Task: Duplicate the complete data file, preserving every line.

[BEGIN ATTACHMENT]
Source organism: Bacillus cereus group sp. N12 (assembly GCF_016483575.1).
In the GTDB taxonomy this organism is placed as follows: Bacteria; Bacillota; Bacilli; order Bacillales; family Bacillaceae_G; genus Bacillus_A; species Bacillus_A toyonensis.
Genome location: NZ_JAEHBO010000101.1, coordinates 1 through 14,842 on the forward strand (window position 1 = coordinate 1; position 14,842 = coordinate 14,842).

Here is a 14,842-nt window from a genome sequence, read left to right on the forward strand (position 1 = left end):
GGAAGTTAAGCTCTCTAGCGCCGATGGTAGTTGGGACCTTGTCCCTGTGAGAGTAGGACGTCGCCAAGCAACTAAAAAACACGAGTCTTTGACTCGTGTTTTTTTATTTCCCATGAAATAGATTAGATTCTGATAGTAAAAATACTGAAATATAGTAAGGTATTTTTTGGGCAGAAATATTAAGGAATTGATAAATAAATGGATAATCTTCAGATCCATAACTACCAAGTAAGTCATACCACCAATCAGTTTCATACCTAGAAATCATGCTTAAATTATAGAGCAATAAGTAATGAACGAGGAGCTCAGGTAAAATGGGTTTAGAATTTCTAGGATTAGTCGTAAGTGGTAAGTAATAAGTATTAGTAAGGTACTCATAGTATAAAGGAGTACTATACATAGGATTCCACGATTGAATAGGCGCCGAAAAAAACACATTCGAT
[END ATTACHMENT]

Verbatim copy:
Source organism: Bacillus cereus group sp. N12 (assembly GCF_016483575.1).
In the GTDB taxonomy this organism is placed as follows: Bacteria; Bacillota; Bacilli; order Bacillales; family Bacillaceae_G; genus Bacillus_A; species Bacillus_A toyonensis.
Genome location: NZ_JAEHBO010000101.1, coordinates 1 through 14,842 on the forward strand (window position 1 = coordinate 1; position 14,842 = coordinate 14,842).

Here is a 14,842-nt window from a genome sequence, read left to right on the forward strand (position 1 = left end):
GGAAGTTAAGCTCTCTAGCGCCGATGGTAGTTGGGACCTTGTCCCTGTGAGAGTAGGACGTCGCCAAGCAACTAAAAAACACGAGTCTTTGACTCGTGTTTTTTTATTTCCCATGAAATAGATTAGATTCTGATAGTAAAAATACTGAAATATAGTAAGGTATTTTTTGGGCAGAAATATTAAGGAATTGATAAATAAATGGATAATCTTCAGATCCATAACTACCAAGTAAGTCATACCACCAATCAGTTTCATACCTAGAAATCATGCTTAAATTATAGAGCAATAAGTAATGAACGAGGAGCTCAGGTAAAATGGGTTTAGAATTTCTAGGATTAGTCGTAAGTGGTAAGTAATAAGTATTAGTAAGGTACTCATAGTATAAAGGAGTACTATACATAGGATTCCACGATTGAATAGGCGCCGAAAAAAACACATTCGAT